The University of Alabama at Birmingham (UAB) School of Medicine Division of Pediatric Pulmonary and Sleep Medicine at Children’s of Alabama continues to expand, with two new faculty joining in July.
Pedro Anis Nourani, M.D., anassistant professor in the division, earned his medical degree at the University of São Paulo and completed his pediatric residency at Texas A&M’s Driscoll Children’s Hospital. He finished his sleep medicine and pulmonary fellowships at UAB and decided to stay.
“It’s definitely the people that work here,” he said of his decision to remain in Birmingham. “The collaboration between everyone, the excellent support from not just the physicians, but everyone in the department. This group has extensive expertise on subspecialities within pulmonary medicine, which provides good support for someone just starting their career.”
He was drawn to pulmonology medicine, he said, because it’s the “best that pediatrics has to offer.” That includes long-lasting relationships with patients; continuity of care; a strong inpatient presence and the ability to perform procedures. And he was drawn to UAB for his fellowship because of its large pediatric sleep lab. He interviewed at other institutions upon finishing his fellowships, “but there just wasn’t the support and excellence.”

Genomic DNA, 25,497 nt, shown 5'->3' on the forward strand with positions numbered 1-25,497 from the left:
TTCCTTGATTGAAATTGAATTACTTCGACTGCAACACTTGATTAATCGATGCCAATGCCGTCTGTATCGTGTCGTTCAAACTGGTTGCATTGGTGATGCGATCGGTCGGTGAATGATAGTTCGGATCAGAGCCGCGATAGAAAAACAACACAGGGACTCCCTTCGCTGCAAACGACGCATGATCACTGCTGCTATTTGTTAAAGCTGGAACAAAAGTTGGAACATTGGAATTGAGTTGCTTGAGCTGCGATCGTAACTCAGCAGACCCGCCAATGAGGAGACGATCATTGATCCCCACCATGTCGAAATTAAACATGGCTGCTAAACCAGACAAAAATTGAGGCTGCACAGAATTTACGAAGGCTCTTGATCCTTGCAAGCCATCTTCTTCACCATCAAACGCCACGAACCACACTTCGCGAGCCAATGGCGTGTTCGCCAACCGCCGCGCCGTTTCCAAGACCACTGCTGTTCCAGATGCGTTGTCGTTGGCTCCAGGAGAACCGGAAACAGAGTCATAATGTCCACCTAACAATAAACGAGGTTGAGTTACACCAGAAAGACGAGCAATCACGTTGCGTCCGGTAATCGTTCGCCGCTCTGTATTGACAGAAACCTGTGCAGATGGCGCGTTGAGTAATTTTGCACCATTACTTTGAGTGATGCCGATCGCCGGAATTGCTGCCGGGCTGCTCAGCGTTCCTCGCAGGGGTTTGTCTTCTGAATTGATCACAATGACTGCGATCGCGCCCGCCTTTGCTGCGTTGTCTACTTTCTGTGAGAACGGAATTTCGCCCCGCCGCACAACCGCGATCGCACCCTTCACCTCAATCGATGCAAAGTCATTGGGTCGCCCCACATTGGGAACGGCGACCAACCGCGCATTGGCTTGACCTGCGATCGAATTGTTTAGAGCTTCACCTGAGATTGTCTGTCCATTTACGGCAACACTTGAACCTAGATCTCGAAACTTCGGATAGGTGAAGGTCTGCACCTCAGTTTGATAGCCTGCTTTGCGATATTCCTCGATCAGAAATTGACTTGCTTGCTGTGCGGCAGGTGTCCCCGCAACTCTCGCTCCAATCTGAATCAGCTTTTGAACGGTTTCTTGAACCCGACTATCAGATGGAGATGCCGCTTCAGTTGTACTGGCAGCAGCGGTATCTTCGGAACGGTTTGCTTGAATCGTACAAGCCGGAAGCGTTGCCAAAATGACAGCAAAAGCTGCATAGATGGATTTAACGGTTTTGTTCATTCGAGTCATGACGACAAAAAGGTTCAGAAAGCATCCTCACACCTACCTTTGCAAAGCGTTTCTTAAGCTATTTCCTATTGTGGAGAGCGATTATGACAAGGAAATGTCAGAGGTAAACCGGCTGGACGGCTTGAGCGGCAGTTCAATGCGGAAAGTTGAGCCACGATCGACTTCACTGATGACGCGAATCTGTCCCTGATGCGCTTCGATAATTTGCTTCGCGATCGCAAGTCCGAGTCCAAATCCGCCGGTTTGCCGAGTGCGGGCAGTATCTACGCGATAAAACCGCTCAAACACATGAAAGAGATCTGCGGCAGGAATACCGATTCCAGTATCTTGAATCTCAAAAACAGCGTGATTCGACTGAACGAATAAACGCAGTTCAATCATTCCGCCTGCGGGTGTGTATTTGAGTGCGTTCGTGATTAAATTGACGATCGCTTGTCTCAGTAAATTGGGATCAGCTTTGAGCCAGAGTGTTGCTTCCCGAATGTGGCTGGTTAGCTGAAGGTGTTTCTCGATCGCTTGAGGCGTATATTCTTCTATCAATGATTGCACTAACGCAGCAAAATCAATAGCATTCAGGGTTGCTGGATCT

He and his wife have three children, the youngest of whom was born at UAB.
Guillermo Beltran Ale, M.D., an assistant professor in pulmonology, was born and raised in Peru, where attended Universidad Peruana Cayetano Heredia medical school. He completed his pediatric residency at Cincinnati Children’s Hospital Medical Center, then stayed for his pediatric pulmonary fellowship. “I’ve been interested in pulmonology forever,” he said. First because of asthma and cystic fibrosis, with its complex management system and physiology. Then because of the strong bronchoscopy program at Cincinnati and its relationship with chronic ventilator management.
He chose Children’s because it offered a place to grow his skills and continue his research on the pathology of long-term ventilation. He moved to Birmingham with his wife and dog in the summer and started his new career at Children’s July 1.
COVID-19 has, of course, changed the experience of moving to a new city. “We meet a lot of people but we can only see their eyes,” he said. Nonetheless, “we enjoy Birmingham so far.”